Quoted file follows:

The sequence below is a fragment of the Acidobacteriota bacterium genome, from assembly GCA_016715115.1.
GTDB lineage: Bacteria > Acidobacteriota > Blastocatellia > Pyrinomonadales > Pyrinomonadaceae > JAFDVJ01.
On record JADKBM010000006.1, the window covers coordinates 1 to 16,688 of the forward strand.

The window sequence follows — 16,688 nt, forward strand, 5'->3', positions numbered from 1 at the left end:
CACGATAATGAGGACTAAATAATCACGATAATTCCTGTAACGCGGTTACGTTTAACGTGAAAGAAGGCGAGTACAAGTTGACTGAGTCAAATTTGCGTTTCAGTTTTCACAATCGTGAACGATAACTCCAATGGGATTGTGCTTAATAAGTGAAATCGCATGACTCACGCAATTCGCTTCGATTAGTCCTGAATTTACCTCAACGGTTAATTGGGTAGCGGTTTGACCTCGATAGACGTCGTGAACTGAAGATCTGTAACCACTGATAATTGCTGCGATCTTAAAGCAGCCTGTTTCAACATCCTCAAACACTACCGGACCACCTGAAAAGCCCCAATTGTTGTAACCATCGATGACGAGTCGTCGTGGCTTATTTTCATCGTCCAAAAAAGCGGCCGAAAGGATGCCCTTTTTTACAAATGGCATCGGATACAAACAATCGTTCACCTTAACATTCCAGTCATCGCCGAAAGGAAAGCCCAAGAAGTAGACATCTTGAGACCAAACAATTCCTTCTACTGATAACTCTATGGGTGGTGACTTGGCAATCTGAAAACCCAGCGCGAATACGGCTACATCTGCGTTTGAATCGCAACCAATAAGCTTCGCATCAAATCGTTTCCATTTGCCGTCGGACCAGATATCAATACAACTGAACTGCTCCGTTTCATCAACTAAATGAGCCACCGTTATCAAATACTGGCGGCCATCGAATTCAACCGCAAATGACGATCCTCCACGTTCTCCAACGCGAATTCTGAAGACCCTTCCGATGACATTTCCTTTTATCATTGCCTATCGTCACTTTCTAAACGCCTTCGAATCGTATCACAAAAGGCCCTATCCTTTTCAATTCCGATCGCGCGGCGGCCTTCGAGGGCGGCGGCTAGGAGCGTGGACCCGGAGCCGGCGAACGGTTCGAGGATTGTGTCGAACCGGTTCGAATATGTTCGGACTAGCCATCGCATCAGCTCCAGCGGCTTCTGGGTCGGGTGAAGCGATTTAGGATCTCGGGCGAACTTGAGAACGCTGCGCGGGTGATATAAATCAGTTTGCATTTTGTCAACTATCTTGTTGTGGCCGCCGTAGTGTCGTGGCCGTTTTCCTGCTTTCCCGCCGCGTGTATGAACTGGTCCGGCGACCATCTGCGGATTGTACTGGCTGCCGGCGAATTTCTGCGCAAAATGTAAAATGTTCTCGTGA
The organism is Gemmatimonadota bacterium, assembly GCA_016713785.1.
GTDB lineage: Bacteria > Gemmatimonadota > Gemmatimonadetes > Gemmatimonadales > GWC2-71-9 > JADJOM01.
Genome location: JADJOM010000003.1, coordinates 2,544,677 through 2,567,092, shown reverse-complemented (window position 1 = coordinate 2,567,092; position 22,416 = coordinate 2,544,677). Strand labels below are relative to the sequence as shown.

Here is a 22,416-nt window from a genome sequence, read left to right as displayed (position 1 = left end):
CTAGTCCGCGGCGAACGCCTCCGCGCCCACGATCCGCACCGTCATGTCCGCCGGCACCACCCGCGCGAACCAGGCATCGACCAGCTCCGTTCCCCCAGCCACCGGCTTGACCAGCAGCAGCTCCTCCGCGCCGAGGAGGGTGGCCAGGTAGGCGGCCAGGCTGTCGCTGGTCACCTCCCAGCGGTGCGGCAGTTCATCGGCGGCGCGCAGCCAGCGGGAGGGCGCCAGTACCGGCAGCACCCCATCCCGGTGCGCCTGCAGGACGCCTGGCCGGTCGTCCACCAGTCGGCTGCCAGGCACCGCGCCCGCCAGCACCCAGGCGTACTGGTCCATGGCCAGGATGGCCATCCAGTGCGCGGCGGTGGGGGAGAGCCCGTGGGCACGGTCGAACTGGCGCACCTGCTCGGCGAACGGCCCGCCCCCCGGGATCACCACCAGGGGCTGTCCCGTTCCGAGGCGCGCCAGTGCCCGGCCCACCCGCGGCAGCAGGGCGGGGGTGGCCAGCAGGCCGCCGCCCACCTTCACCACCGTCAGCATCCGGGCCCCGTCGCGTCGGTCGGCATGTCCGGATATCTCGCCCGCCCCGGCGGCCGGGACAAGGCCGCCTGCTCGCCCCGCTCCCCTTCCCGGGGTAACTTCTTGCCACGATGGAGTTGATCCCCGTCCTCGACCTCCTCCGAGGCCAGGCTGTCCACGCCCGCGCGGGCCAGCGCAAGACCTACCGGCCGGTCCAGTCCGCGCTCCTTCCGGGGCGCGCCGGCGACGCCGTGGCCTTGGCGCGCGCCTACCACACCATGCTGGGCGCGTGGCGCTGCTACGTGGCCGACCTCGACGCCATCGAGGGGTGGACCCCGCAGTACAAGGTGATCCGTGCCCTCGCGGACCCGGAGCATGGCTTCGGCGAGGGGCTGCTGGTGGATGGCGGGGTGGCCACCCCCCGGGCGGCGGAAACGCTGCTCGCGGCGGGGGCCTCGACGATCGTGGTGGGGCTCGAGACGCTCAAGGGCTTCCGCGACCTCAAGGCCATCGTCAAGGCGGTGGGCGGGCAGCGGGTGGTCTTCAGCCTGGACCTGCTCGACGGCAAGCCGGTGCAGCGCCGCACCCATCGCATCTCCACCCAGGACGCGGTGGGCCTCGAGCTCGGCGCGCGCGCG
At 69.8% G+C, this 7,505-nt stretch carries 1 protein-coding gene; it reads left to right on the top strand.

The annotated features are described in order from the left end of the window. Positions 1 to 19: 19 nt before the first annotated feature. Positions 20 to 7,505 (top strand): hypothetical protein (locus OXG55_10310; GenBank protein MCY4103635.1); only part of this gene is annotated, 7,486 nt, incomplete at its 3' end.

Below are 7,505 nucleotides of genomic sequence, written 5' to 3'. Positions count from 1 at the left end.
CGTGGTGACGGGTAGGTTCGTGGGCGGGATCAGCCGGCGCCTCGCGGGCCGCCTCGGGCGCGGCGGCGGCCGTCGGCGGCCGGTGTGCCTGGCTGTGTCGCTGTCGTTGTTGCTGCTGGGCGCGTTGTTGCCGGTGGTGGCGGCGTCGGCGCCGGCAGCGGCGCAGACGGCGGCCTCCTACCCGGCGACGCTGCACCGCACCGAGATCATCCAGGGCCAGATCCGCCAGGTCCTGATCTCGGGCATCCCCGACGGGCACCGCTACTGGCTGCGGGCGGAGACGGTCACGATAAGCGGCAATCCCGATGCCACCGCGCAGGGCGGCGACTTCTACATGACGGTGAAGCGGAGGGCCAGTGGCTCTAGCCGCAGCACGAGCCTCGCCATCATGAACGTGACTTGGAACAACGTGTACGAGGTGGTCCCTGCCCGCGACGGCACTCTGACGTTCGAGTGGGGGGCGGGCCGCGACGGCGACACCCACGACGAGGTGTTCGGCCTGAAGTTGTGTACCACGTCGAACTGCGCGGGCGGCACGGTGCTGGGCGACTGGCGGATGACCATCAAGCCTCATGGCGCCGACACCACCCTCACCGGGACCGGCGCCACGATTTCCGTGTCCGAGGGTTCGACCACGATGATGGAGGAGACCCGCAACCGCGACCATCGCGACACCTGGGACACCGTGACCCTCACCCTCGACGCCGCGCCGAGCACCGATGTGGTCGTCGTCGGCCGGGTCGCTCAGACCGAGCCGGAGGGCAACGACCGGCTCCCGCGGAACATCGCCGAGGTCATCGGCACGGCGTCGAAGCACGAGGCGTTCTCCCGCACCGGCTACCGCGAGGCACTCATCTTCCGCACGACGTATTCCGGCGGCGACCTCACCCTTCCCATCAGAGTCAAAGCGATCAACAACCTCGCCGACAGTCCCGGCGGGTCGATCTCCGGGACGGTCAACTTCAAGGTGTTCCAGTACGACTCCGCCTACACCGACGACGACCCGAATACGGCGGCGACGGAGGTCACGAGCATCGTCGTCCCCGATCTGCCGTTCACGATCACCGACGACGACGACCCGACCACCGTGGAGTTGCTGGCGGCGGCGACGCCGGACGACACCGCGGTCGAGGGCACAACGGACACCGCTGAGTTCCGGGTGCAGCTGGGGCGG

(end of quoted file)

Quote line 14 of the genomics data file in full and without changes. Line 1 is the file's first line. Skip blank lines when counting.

CGTGGTGACGGGTAGGTTCGTGGGCGGGATCAGCCGGCGCCTCGCGGGCCGCCTCGGGCGCGGCGGCGGCCGTCGGCGGCCGGTGTGCCTGGCTGTGTCGCTGTCGTTGTTGCTGCTGGGCGCGTTGTTGCCGGTGGTGGCGGCGTCGGCGCCGGCAGCGGCGCAGACGGCGGCCTCCTACCCGGCGACGCTGCACCGCACCGAGATCATCCAGGGCCAGATCCGCCAGGTCCTGATCTCGGGCATCCCCGACGGGCACCGCTACTGGCTGCGGGCGGAGACGGTCACGATAAGCGGCAATCCCGATGCCACCGCGCAGGGCGGCGACTTCTACATGACGGTGAAGCGGAGGGCCAGTGGCTCTAGCCGCAGCACGAGCCTCGCCATCATGAACGTGACTTGGAACAACGTGTACGAGGTGGTCCCTGCCCGCGACGGCACTCTGACGTTCGAGTGGGGGGCGGGCCGCGACGGCGACACCCACGACGAGGTGTTCGGCCTGAAGTTGTGTACCACGTCGAACTGCGCGGGCGGCACGGTGCTGGGCGACTGGCGGATGACCATCAAGCCTCATGGCGCCGACACCACCCTCACCGGGACCGGCGCCACGATTTCCGTGTCCGAGGGTTCGACCACGATGATGGAGGAGACCCGCAACCGCGACCATCGCGACACCTGGGACACCGTGACCCTCACCCTCGACGCCGCGCCGAGCACCGATGTGGTCGTCGTCGGCCGGGTCGCTCAGACCGAGCCGGAGGGCAACGACCGGCTCCCGCGGAACATCGCCGAGGTCATCGGCACGGCGTCGAAGCACGAGGCGTTCTCCCGCACCGGCTACCGCGAGGCACTCATCTTCCGCACGACGTATTCCGGCGGCGACCTCACCCTTCCCATCAGAGTCAAAGCGATCAACAACCTCGCCGACAGTCCCGGCGGGTCGATCTCCGGGACGGTCAACTTCAAGGTGTTCCAGTACGACTCCGCCTACACCGACGACGACCCGAATACGGCGGCGACGGAGGTCACGAGCATCGTCGTCCCCGATCTGCCGTTCACGATCACCGACGACGACGACCCGACCACCGTGGAGTTGCTGGCGGCGGCGACGCCGGACGACACCGCGGTCGAGGGCACAACGGACACCGCTGAGTTCCGGGTGCAGCTGGGGCGG